>> something we know about both of them as senior african- american federal officials is eric holder has always had more of an interest in that discussion piece of this. being the president of the whole country and often talking about this case as some sort of teachable moment but not a moment for organizing around policy. one other civil rights issue i wanted to get you on this week on wednesday, the senate judiciary committee will begin the first voting rights hearing since that shelby decision when the supreme court basically knocked down a key section of the voting rights act . the most interesting part for those of us who have been following the story is that you have a republican congressman testifying what does that mean here, perry ?

    >> important thing, he used to be the head of the house judiciary committee . he's a republican from wisconsin. he twice led the republicans in their effort to support the reauthorization of the voting rights act . he's in the past been an ally with democrats on this issue. so it's important to have him on the hearing because the civil rights groups have told me their strategy to get a new section 4 is to build this block by block, republican by republican. rather than trying to, you know, get president obama to put out a bill and need senate democrats to pass one. it would be dead on arrival in it the house . they want to build a bipartisan bill with a john lewis , maybe with an eric cantor involved even to get a bipartisan bill in the house that can get support in the senate as well. it's also in the broader house .

    >> perry , speaking of doa in the house , the senate passed an immigration reform bill, and it looks like it's not going to do so well in the house . one of the reasons for that may be the racial makeup of districts in the house . republican districts tend to be far less black, brown, and asian than the national average and where are white where democratic districts tend to be much more people of color than the national average. is that a big part in this, that a lot of republicans in the house do not feel that they have to go home and speak to the hispanic-americans in their districts and do you think the house is going to do anything with the senate's bill or just kill it?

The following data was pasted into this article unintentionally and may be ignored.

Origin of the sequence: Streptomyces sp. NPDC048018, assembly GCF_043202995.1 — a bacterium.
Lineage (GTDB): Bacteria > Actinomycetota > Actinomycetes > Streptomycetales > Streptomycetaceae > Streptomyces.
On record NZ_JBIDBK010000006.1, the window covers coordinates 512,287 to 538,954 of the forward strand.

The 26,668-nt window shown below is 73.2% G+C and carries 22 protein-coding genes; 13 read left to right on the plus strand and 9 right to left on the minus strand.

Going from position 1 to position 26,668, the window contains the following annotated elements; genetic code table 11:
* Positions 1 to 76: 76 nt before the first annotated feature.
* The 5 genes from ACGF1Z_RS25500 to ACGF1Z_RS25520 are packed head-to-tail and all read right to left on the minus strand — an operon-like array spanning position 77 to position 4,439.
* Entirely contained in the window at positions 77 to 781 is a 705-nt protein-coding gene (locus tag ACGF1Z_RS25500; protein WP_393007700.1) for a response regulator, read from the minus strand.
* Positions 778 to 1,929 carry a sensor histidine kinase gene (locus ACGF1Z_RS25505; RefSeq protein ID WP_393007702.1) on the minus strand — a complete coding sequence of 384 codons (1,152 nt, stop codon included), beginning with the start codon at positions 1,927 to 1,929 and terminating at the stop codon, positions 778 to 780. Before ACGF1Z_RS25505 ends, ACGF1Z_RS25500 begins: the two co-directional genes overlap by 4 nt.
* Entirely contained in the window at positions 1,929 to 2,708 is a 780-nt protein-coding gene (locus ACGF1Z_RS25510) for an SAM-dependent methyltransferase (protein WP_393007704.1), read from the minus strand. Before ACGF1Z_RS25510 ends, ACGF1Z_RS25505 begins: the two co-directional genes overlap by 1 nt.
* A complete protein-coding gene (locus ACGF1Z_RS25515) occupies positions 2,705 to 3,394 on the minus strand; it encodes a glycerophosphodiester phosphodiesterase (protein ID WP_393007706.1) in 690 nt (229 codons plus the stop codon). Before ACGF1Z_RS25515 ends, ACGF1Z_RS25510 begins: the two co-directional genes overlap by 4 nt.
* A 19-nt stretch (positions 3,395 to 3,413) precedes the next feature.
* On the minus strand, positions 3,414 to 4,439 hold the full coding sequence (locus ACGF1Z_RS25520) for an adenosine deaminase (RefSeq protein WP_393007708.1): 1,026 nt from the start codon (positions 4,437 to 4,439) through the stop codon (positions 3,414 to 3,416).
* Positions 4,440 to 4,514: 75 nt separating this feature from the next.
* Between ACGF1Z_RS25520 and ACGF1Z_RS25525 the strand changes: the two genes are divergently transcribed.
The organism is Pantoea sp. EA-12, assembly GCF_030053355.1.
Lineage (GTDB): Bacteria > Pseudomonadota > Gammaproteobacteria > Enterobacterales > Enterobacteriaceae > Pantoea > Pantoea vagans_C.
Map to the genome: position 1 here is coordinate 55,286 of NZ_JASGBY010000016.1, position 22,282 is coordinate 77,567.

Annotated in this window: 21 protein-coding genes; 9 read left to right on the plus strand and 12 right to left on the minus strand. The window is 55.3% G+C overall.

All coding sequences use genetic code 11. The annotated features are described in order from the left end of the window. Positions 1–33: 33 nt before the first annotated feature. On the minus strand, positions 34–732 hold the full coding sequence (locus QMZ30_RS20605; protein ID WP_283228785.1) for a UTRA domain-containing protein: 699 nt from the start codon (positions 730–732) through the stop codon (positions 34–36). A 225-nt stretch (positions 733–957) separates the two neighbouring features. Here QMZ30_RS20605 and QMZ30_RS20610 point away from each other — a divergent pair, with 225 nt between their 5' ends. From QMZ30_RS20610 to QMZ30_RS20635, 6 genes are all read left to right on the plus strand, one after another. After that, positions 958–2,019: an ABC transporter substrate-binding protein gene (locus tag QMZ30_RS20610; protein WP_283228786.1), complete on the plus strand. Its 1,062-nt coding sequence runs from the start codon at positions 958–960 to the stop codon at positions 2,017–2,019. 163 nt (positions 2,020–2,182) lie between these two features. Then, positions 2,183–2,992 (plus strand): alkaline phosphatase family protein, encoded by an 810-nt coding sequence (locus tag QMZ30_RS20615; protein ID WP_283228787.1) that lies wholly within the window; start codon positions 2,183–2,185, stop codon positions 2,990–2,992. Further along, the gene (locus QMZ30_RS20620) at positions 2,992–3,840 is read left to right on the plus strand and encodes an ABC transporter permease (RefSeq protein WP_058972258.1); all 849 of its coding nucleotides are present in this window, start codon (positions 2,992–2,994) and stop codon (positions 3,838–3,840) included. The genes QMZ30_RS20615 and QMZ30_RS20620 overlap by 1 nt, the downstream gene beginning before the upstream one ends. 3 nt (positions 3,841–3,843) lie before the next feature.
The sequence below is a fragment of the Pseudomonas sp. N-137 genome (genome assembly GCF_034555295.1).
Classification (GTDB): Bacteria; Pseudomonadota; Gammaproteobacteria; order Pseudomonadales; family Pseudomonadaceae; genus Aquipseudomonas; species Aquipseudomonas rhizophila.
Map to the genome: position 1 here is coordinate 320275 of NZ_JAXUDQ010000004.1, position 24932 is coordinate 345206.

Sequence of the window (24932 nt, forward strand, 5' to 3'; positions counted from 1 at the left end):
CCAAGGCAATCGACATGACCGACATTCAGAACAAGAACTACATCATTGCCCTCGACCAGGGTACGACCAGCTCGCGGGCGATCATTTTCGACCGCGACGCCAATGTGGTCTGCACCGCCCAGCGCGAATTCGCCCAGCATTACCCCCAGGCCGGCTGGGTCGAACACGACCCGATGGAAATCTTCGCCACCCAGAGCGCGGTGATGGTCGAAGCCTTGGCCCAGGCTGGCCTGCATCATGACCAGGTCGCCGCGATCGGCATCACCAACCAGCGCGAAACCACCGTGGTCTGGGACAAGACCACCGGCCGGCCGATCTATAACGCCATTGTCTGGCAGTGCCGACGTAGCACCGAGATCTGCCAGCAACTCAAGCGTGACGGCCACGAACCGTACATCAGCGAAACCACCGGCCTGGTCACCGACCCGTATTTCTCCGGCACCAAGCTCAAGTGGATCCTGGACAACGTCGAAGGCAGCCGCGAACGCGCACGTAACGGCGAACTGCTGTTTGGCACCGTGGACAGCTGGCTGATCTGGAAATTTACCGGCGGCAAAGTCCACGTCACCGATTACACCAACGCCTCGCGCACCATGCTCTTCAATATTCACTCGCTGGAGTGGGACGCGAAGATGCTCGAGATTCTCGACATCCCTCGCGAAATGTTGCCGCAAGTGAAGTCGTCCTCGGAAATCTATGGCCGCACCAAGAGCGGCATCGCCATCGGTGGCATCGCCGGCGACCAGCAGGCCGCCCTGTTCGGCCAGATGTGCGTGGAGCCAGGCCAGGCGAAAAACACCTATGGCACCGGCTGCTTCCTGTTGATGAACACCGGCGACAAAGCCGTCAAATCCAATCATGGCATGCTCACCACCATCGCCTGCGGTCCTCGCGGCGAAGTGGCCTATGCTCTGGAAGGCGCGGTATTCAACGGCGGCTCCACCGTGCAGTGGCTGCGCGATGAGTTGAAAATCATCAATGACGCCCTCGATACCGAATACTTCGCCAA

>> let me make two points. the first one is we're asking the house members to do something against their self-interest on some level. politicians rarely do that. for most republicans, voting for an immigration bill that will maybe help marco rubio run for president in 2016 is not their first priority. their priority is re-election. that's driving it. i would say i'm not as down on this process right now as other people are. the senate bill passed 18 days ago. so things in congress move pretty slowly. what john boehner is doing right now is what he has to do. he has to sound negative about this. he knows most house republicans are don't like this bill, and it's going to have to pass with democratic votes. he couldn't put a bill on the floor next week. he has to let this process come out. he has to let republican activists complain. he has to let republican members complain. he has to sort of, you know, act for a while. remember the fiscal cliff thing? we knew ultimately he was going to let the house vote for tax increases. he had to pretend to be outraged and go through that whole game and that whole acting process first. i think we have to watch that here. i think this bill is not dead. i think we have to, you know, the august recess will happen. republicans will hear from their constituents. then we can see in september where we are and if there's a house passing a more conservative bill and then sort of gradually move toward a path of citizenship.

    >> i'm just concerned there's a lot of acting going down in washington. i just don't like the sound of that.

    >> we're usually very candid here. in this case, i think there may be a little bit of people not saying what their true position is.

    >> all right. perry bacon, thank you for of the report.